Radiative energy budget and cloud radiative forcing in the daytime marginal sea ice zone during Arctic spring and summer
Abstract. Airborne measurements of the surface radiative energy budget (REB) collected in the area of the marginal sea ice zone (MIZ) close to Svalbard (Norway) during two campaigns conducted in early spring and and early summer are presented. From the data, the cloud radiative forcing was derived. The analysis is focussed on the impact of changing atmospheric thermodynamic conditions on the REB and on the linkage of sea ice properties and cloud radiative forcing (CRF). The observed two-mode longwave net irradiance frequency distributions above sea ice are compared with measurements from previous studies. The transition of both states (cloudy and cloud-free) from winter towards summer and the associated broadening of the modes is discussed as a function of the seasonal thermodynamic profiles and the surface type. The influence of cold air outbreaks (CAO) and warm air intrusions on the REB is illustrated for several case studies, whereby the source and sink terms of REB in the evolving CAO boundary layer are quantified. Furthermore, the role of thermodynamic profiles and the vertical location of clouds during on-ice flow is illustrated. The sea ice concentration was identified as the main driver of the shortwave cooling by the clouds. The longwave warming of clouds, estimated to about 75 W m−2, seems to be representative for this region, as compared to other studies. Simplified radiative transfer simulations of the frequently observed low-level boundary layer clouds and average thermodynamic profiles represent the observed radiative quantities fairly well. The simulations illustrate the delicate interplay of surface and cloud properties that modify the REB and CRF, and the challenges in quantifying trends in the Arctic REB induced by potential changes of the cloud optical thickness.
This preprint has been withdrawn.
Johannes Stapf et al.
Johannes Stapf et al.
Johannes Stapf et al.
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In this paper the authors use aircraft observations to study radiation budgets and cloud radiative forcing over sea ice, open water and the marginal ice zone. There is a wealth of very interesting information here and the study appears to be carefully performed carried out. However, the work is not done until its done and this manuscript needs a lot more work. I therefore recommend that it is rejected and encourage the authors to go back to the drawing board and make a new attempt.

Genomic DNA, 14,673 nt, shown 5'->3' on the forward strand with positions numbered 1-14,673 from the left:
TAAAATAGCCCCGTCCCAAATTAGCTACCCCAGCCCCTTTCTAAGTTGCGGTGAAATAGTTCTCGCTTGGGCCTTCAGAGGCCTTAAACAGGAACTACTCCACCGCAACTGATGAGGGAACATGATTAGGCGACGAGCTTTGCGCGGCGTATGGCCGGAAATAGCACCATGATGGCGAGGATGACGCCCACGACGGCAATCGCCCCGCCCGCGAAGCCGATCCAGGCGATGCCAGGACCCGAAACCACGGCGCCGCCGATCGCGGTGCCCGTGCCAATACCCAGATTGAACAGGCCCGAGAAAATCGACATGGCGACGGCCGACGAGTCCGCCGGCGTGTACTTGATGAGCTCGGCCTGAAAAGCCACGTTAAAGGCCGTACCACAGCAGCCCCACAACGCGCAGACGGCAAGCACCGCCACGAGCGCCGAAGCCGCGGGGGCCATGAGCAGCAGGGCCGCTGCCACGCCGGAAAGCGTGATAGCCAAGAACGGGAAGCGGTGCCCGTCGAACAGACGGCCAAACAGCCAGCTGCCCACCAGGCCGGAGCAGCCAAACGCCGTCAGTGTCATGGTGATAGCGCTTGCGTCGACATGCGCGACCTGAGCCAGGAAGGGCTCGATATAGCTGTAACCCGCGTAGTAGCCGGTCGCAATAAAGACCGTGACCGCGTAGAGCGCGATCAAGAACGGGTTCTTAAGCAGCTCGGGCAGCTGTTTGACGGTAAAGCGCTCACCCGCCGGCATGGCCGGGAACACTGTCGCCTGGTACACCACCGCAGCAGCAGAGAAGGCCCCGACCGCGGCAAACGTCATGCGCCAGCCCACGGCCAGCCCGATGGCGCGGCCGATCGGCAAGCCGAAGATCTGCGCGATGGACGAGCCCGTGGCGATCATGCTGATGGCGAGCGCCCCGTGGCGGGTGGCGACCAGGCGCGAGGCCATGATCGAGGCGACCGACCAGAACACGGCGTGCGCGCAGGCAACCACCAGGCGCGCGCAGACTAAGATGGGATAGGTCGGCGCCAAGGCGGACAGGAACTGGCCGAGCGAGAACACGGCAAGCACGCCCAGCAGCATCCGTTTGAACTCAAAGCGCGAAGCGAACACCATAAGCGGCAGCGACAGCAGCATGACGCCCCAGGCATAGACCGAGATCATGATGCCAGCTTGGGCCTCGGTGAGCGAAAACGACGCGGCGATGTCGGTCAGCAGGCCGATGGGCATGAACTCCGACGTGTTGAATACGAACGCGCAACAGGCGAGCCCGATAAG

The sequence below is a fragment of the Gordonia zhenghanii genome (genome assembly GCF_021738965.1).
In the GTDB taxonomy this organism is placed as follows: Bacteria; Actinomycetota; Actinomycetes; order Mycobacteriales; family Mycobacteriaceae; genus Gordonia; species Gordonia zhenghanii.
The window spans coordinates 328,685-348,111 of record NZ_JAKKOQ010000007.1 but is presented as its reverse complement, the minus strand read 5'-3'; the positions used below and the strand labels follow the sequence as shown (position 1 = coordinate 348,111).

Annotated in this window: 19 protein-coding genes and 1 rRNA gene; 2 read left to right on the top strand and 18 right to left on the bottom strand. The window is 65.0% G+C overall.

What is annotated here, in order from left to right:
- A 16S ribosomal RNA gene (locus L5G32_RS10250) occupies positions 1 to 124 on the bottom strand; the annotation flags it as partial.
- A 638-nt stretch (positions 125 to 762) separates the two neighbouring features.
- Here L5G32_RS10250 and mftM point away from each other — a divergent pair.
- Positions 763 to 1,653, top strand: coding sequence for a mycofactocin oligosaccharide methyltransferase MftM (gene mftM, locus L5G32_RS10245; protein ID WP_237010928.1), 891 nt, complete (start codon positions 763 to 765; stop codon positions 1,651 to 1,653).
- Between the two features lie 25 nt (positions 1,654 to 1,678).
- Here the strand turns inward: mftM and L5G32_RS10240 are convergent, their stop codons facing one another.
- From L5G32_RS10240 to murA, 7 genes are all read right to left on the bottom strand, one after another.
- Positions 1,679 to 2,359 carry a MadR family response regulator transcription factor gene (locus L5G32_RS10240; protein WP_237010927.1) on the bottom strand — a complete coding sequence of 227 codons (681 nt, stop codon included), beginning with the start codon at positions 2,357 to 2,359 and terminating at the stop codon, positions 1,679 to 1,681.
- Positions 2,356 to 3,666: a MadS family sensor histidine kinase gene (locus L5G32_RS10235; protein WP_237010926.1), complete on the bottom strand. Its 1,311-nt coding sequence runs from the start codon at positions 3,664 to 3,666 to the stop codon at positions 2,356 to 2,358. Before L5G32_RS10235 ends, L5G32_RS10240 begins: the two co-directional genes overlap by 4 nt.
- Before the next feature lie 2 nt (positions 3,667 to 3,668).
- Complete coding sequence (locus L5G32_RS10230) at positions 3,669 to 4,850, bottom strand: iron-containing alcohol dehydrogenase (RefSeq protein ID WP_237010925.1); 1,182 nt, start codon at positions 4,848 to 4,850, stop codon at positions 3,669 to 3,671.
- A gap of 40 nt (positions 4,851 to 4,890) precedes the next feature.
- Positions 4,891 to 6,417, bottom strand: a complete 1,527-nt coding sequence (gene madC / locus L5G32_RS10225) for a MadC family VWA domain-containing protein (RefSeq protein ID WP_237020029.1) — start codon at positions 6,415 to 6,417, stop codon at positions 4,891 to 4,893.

The author instructions call for a concise text; this is anything but. It completely lacks organization; I gave up reading around page 20 or 21, still not sure if I actually had come to the results section, or if I were still in the introductory lead-up. Besides it would be about radiation, I still don’t see where this study is leading me and what important new finding it will lead up to. The text is much too long and contains too many different lines of thought without a clear connecting concept. It feels like a pile of detailed but unconnected case studies.
It also has too complicated and poorly explained plots; sometimes more and simpler plots are better than really ingenious constructions that are poorly explained. To top that off, the language is not very good. I get the feeling the authors are making a real effort to write “fancy” English, but the sentence structure is often strange with many short subordinate clauses piled on top of each other (German influence?), and in many cases sentences contains too many ideas. I was once told by a mentor: "One sentence, one thought"! Hard to stick to but useful to think about when writing.
I normally try and provide detailed comments when I review papers to help young scientists; I’m not an expert per see but have gained some experience over the years. But also here I gave up; comments are much too many. I’d be very happy to review a new version of this manuscript and provide detailed help, but it has to be organized and possibly split into more than one manuscript with some cohesive structure.
Make no mistake; I would really like for these resulats to be published! But this manuscript is not ready yet and if I were to recommend major revision, it might never be; hence reject and resubmit.